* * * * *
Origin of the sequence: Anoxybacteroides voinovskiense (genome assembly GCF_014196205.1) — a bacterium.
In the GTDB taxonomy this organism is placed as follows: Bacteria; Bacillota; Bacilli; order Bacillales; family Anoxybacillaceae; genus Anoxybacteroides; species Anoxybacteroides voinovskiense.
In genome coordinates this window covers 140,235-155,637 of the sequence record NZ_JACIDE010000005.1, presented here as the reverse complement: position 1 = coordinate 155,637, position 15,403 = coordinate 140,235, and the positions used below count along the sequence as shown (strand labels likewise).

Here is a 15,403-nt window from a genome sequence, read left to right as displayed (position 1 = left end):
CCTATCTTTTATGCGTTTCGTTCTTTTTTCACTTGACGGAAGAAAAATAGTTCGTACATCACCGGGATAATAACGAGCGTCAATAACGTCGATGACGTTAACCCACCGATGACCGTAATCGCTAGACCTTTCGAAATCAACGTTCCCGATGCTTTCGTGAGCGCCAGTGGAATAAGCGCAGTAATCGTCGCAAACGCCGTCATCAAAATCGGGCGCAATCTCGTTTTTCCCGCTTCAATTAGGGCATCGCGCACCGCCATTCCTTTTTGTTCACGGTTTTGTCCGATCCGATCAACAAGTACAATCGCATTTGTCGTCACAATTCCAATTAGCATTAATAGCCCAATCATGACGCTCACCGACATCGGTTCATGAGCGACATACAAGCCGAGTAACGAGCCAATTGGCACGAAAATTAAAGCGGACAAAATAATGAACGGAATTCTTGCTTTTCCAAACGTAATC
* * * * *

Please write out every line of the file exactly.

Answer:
Origin of the sequence: Anoxybacteroides voinovskiense (genome assembly GCF_014196205.1) — a bacterium.
In the GTDB taxonomy this organism is placed as follows: Bacteria; Bacillota; Bacilli; order Bacillales; family Anoxybacillaceae; genus Anoxybacteroides; species Anoxybacteroides voinovskiense.
In genome coordinates this window covers 140,235-155,637 of the sequence record NZ_JACIDE010000005.1, presented here as the reverse complement: position 1 = coordinate 155,637, position 15,403 = coordinate 140,235, and the positions used below count along the sequence as shown (strand labels likewise).

Here is a 15,403-nt window from a genome sequence, read left to right as displayed (position 1 = left end):
CCTATCTTTTATGCGTTTCGTTCTTTTTTCACTTGACGGAAGAAAAATAGTTCGTACATCACCGGGATAATAACGAGCGTCAATAACGTCGATGACGTTAACCCACCGATGACCGTAATCGCTAGACCTTTCGAAATCAACGTTCCCGATGCTTTCGTGAGCGCCAGTGGAATAAGCGCAGTAATCGTCGCAAACGCCGTCATCAAAATCGGGCGCAATCTCGTTTTTCCCGCTTCAATTAGGGCATCGCGCACCGCCATTCCTTTTTGTTCACGGTTTTGTCCGATCCGATCAACAAGTACAATCGCATTTGTCGTCACAATTCCAATTAGCATTAATAGCCCAATCATGACGCTCACCGACATCGGTTCATGAGCGACATACAAGCCGAGTAACGAGCCAATTGGCACGAAAATTAAAGCGGACAAAATAATGAACGGAATTCTTGCTTTTCCAAACGTAATC